In the case as tried, there was no evidence that the defendant knew or should have known of the effects of alcohol on her mental illness. Consequently, the instruction on the effects of alcohol on mental illness should not have been given.
5. Conclusion. For the foregoing reasons, the defendant's conviction of murder in the first degree is reversed, and the case is remanded for a new trial in accordance with this opinion.
[Note 1] The jury did not find the defendant guilty of murder in the first degree based on deliberate premeditation.
[Note 2] The defendant denied at trial and during interviews with expert witnesses that she hit the victim with a cinder block, claiming the act was committed by Marshall and Tina Oehlschlagel, another witness.
[Note 3] Two of the expert witnesses were witnesses employed or retained by the Commonwealth; however, the defendant called all five expert witnesses as part of her case-in-chief.
[Note 4] This instruction was most recently considered by this court in Commonwealth v. Whitman, 453 Mass. 331 , 348-351 (2009); however, the defendant had not contested the language of this instruction, but instead appealed based on the necessity for further instructions on the "activation" theory and the language of a secondary instruction regarding the voluntary consumption of alcohol or drugs by the defendant.
[Note 5] The defense of lack of criminal responsibility "may be raised properly by the admission of any evidence which, if believed, might create a reasonable doubt concerning the defendant's criminal responsibility at the time of the [crime]." Commonwealth v. Mills, 400 Mass. 626 , 627 (1987), quoting Commonwealth v. Laliberty, 373 Mass. 238 , 246-247 (1977).
[Note 6] The defendant did not argue that the first prong of the McHoul test applied, that is, that the defendant lacked the substantial capacity to appreciate the criminality or wrongfulness of her conduct. Commonwealth v. McHoul, 352 Mass. 544 , 546-547 (1967).
[Note 7] "I instruct you that if you find that [the defendant] had an underlying mental disease or illness but that despite such underlying mental disease he had the substantial capacity to appreciate the wrongfulness (criminality) of his conduct and had the substantial capacity to conform his conduct to the requirements of the law, and if you further find that, by reason of and because of his voluntary use of drugs or drugs and alcohol on the day of the crimes or the few days before the crimes, he lost his substantial capacity to appreciate the criminality of his conduct or substantial capacity to conform his conduct to the requirements of law . . . ." Commonwealth v. McGrath, 358 Mass. 314 , 320 (1970).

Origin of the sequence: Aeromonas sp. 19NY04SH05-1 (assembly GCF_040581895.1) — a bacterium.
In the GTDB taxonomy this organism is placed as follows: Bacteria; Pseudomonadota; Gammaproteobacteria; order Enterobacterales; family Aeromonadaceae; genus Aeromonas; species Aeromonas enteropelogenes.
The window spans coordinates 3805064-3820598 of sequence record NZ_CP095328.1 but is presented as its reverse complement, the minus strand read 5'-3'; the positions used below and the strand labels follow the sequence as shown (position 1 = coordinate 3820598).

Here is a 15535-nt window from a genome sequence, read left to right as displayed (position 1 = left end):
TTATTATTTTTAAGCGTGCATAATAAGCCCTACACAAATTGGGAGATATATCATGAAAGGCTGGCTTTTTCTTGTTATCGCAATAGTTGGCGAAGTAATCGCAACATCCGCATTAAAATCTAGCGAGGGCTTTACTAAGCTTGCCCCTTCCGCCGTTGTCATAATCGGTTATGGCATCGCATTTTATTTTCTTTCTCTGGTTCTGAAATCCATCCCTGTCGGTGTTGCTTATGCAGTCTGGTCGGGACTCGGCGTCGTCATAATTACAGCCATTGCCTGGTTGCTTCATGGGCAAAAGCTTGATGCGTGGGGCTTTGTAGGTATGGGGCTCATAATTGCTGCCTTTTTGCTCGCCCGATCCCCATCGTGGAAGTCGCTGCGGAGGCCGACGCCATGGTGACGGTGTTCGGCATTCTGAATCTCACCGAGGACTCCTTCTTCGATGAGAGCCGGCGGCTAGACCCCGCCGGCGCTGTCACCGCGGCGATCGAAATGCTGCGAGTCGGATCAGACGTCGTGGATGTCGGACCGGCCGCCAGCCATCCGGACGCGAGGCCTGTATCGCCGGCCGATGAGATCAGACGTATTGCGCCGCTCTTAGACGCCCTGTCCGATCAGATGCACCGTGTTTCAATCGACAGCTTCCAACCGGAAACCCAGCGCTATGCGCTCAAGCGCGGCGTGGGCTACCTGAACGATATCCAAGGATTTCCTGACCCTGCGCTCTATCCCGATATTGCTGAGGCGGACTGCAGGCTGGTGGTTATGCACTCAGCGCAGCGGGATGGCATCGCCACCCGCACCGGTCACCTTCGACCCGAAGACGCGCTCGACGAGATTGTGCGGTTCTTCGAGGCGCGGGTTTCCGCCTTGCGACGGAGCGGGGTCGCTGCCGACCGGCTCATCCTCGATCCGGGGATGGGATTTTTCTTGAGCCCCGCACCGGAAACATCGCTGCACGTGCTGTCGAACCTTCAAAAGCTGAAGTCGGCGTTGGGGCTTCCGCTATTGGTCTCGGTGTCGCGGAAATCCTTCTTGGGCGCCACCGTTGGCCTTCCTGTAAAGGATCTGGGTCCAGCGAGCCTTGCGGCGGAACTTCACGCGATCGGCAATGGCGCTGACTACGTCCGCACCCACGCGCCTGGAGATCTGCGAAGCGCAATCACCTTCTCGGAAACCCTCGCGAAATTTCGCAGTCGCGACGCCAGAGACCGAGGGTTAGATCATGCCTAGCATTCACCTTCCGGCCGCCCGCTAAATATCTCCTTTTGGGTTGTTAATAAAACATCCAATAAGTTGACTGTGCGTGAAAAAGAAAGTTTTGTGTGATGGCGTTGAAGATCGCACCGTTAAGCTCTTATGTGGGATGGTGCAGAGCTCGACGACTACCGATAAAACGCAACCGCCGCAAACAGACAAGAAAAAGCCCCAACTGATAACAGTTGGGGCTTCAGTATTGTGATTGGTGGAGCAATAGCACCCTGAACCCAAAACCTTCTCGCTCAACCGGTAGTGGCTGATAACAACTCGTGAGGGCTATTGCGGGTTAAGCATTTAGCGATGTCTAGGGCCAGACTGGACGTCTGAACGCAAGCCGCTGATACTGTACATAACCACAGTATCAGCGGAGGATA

[Note 8] Federal law, as a result of the Insanity Defense Reform Act of 1984, does not recognize lack of criminal responsibility where a defendant's inability to appreciate the nature and quality of his acts is caused in part by a mental disease or defect and in part by voluntary intoxication. United States v. Garcia, 94 F.3d 57, 61-62 (2d Cir. 1996). Massachusetts does recognize such a theory, in the context of the activation of a latent mental illness. See Commonwealth v. Herd, 413 Mass. 834 , 841 (1992); Commonwealth v. Shelley, 381 Mass. 340 , 350 (1980). Despite the defendant's argument on appeal to the contrary, there is no evidence supporting the activation of a latent mental illness in this case.
[Note 9] Where the Commonwealth offers evidence that the defendant knew or had reason to know of the effects of drugs or alcohol on her latent mental disease or defect, or on the intensification of her active mental disease or defect, the following instruction must be added:
"However, if the Commonwealth has proved beyond a reasonable doubt that the defendant consumed drugs or alcohol knowing or having reason to know that the drugs or alcohol would activate a latent mental disease or intensify an active mental disease, causing her to lose the substantial capacity to appreciate the wrongfulness of her conduct or the substantial capacity to conform her conduct to the requirements of the law, then you would be warranted in finding the defendant criminally responsible for a crime in which you find she knowingly participated. In deciding what the defendant had reason to know about the consequences of her consumption of drugs or alcohol, you should consider the question solely from the defendant's point of view, including her mental capacity and her past experience with drugs or alcohol."